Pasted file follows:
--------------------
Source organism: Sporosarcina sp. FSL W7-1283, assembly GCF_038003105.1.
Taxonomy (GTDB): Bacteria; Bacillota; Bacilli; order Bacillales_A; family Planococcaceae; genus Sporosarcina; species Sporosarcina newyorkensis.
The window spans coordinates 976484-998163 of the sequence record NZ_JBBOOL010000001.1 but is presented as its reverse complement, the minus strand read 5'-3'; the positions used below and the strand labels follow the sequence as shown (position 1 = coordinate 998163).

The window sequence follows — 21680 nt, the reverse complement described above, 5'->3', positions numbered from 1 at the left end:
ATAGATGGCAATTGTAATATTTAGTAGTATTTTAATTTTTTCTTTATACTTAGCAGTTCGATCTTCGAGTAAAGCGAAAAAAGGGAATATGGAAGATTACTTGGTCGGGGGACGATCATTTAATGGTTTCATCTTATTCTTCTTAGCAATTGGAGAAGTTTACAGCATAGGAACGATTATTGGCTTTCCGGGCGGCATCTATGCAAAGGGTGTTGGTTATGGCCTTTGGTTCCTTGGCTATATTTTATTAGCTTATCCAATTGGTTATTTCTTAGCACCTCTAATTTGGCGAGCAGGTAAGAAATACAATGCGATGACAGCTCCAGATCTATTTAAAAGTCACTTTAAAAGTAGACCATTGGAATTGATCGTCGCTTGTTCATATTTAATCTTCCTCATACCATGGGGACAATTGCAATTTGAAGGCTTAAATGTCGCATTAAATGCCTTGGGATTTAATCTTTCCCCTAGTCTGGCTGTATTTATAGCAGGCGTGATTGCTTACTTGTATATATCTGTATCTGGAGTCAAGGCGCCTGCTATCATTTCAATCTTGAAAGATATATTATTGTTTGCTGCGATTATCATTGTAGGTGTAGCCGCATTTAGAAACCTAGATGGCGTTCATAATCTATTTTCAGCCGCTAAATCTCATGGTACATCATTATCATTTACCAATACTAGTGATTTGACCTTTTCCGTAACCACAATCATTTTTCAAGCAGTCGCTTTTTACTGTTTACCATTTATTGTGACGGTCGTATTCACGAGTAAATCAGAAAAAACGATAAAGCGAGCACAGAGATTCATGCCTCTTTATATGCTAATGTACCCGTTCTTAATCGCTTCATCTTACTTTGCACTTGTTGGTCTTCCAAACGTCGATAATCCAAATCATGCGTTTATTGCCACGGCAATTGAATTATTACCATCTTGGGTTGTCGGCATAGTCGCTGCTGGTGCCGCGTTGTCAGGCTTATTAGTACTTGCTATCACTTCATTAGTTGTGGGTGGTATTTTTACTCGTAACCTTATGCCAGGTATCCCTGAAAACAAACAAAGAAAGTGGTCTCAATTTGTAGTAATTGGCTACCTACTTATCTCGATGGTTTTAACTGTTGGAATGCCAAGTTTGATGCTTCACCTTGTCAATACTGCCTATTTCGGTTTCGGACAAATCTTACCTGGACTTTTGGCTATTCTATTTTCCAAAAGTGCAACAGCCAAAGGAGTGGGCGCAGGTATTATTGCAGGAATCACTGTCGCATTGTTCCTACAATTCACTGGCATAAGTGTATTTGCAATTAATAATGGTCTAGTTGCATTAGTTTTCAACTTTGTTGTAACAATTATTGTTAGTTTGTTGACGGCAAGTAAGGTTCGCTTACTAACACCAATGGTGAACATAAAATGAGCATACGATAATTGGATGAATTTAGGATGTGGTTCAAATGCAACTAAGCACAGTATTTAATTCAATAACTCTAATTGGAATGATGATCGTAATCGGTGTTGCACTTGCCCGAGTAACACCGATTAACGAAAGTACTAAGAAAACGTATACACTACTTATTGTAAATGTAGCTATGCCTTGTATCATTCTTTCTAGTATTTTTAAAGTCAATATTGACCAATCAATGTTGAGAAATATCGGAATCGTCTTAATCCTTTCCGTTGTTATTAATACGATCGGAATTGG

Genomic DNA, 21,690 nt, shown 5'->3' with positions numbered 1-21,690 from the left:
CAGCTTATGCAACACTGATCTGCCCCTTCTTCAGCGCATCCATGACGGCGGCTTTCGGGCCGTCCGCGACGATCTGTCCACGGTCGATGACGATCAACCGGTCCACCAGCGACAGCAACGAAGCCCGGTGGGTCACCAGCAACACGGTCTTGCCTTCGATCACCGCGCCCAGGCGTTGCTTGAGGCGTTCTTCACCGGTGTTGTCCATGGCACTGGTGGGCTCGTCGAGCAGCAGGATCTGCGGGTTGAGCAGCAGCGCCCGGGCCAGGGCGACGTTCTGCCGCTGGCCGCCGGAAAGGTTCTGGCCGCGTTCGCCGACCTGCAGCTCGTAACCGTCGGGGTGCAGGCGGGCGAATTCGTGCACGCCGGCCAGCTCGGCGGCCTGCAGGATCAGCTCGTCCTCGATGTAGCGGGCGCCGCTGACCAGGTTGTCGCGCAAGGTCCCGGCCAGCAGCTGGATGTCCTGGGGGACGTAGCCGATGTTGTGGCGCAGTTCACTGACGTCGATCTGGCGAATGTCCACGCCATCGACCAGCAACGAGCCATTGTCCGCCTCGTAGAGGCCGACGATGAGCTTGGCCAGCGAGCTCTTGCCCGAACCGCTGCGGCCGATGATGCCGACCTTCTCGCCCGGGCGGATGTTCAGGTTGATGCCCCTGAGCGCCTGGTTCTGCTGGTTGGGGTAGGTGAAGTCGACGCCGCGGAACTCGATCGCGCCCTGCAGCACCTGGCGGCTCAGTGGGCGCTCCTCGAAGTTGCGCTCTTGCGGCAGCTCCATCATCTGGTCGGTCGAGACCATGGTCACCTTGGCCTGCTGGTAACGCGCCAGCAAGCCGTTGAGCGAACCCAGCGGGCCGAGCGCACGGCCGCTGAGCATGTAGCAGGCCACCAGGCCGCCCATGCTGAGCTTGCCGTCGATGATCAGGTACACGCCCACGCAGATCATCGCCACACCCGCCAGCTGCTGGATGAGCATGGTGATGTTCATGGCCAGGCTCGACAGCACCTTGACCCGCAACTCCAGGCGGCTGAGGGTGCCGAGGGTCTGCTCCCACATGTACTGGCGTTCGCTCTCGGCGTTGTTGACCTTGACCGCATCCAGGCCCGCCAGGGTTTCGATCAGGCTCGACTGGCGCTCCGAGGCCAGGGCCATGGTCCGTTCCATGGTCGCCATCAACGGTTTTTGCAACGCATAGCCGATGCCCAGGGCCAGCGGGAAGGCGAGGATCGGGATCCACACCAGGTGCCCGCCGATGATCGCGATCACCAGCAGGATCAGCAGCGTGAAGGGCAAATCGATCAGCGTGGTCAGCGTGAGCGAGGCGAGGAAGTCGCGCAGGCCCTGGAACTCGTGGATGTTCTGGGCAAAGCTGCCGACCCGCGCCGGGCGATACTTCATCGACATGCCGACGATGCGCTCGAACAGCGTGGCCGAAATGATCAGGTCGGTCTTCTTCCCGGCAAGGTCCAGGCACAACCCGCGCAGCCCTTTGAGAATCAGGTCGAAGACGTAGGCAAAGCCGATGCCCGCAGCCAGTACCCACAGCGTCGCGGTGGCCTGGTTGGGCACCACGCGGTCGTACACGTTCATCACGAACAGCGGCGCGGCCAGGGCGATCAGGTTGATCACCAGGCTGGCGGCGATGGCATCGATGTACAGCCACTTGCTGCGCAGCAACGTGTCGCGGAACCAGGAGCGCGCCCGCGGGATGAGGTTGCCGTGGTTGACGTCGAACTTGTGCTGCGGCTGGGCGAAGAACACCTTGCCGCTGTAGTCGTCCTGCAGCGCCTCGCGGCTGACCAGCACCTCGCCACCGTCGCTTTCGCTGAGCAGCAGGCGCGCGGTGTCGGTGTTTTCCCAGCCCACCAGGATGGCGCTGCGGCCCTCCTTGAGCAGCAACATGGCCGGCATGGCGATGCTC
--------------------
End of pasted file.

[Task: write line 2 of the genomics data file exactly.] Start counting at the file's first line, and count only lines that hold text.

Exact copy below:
Taxonomy (GTDB): Bacteria; Bacillota; Bacilli; order Bacillales_A; family Planococcaceae; genus Sporosarcina; species Sporosarcina newyorkensis.